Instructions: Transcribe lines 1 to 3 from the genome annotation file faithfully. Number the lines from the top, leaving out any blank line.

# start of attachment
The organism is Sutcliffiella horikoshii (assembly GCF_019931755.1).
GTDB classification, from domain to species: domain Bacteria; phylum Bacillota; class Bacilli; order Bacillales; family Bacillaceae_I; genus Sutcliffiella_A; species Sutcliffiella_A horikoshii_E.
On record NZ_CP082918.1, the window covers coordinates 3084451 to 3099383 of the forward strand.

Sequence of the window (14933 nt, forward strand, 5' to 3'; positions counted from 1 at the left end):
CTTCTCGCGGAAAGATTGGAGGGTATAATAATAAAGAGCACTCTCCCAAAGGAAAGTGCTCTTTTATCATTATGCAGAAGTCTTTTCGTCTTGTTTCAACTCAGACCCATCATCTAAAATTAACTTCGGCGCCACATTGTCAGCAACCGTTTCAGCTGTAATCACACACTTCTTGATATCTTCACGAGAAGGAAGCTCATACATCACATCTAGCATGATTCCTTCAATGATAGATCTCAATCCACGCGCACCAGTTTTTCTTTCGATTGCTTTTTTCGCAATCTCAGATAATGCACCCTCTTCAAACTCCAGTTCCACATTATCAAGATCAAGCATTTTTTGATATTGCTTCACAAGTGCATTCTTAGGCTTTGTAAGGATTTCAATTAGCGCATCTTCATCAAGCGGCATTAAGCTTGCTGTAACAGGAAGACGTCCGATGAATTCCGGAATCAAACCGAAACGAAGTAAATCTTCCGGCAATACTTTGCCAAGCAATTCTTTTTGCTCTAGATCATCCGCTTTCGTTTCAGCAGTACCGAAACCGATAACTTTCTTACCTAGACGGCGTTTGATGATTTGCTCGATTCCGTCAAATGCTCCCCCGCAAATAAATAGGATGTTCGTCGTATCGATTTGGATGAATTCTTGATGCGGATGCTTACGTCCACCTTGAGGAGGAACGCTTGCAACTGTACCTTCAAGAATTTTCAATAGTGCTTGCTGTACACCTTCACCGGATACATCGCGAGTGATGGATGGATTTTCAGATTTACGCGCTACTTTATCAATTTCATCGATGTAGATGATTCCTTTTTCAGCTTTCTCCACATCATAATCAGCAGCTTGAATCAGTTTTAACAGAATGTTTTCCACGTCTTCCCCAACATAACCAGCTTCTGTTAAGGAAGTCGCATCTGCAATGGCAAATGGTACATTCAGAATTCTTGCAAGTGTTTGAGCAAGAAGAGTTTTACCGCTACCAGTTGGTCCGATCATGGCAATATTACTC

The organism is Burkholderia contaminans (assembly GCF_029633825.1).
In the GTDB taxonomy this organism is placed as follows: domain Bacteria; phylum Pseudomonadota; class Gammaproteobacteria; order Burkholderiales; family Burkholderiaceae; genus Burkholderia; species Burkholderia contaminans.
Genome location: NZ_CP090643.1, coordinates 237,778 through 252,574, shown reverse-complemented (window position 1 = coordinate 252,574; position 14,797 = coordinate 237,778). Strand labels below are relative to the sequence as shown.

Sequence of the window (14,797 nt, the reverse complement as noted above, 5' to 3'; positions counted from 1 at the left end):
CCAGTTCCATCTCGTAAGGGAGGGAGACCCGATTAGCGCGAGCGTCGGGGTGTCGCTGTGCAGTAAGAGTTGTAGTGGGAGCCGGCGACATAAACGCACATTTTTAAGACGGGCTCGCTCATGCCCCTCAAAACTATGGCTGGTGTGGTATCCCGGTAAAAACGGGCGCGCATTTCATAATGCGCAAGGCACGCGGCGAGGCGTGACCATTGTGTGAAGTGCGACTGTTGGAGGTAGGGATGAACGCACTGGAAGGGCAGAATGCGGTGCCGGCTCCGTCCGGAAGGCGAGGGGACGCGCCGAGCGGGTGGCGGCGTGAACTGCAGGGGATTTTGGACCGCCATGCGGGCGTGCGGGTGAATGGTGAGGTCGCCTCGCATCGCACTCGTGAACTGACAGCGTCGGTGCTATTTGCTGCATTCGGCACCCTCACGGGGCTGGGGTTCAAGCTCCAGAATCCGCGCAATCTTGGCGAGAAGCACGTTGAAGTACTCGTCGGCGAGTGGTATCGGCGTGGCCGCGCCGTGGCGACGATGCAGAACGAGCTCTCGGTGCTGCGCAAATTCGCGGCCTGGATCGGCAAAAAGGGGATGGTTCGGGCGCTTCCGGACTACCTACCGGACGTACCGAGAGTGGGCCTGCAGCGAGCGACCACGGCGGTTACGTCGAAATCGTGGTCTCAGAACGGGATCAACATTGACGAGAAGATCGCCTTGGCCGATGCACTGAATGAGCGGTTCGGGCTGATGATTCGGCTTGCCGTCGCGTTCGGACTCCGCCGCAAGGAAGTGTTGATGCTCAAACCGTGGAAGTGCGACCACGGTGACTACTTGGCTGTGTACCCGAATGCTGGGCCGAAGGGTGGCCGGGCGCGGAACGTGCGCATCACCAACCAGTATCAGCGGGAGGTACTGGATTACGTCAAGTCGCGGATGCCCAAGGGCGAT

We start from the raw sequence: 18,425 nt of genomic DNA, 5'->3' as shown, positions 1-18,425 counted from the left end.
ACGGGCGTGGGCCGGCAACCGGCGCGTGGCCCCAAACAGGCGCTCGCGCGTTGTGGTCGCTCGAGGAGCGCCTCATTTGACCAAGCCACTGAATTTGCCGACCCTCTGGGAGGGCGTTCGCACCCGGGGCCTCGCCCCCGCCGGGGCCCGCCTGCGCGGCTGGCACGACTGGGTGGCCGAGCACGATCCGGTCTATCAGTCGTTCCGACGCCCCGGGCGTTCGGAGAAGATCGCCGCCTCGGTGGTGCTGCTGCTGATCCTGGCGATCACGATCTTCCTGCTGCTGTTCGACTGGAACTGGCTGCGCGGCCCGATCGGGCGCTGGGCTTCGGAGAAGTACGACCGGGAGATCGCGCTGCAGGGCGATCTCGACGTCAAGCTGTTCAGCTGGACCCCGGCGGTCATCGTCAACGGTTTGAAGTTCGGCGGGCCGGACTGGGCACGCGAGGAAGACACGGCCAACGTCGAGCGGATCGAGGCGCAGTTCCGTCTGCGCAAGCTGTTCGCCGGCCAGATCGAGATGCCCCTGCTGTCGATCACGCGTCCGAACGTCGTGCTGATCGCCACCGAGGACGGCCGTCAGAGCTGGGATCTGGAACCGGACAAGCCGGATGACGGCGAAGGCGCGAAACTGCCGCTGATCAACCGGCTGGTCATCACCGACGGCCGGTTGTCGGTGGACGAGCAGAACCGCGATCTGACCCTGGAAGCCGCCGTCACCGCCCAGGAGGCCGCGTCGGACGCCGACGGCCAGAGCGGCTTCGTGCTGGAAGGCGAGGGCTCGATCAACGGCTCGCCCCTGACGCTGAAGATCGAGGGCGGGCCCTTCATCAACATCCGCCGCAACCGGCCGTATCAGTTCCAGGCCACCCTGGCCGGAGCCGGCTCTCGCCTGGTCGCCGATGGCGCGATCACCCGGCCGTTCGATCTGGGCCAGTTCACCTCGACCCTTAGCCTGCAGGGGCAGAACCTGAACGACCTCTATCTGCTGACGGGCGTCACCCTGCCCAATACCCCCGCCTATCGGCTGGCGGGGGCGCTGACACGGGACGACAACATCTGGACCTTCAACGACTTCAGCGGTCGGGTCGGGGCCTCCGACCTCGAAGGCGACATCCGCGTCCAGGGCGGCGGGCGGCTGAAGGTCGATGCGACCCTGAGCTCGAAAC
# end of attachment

The organism is Sutcliffiella horikoshii (assembly GCF_019931755.1).
GTDB classification, from domain to species: domain Bacteria; phylum Bacillota; class Bacilli; order Bacillales; family Bacillaceae_I; genus Sutcliffiella_A; species Sutcliffiella_A horikoshii_E.
On record NZ_CP082918.1, the window covers coordinates 3084451 to 3099383 of the forward strand.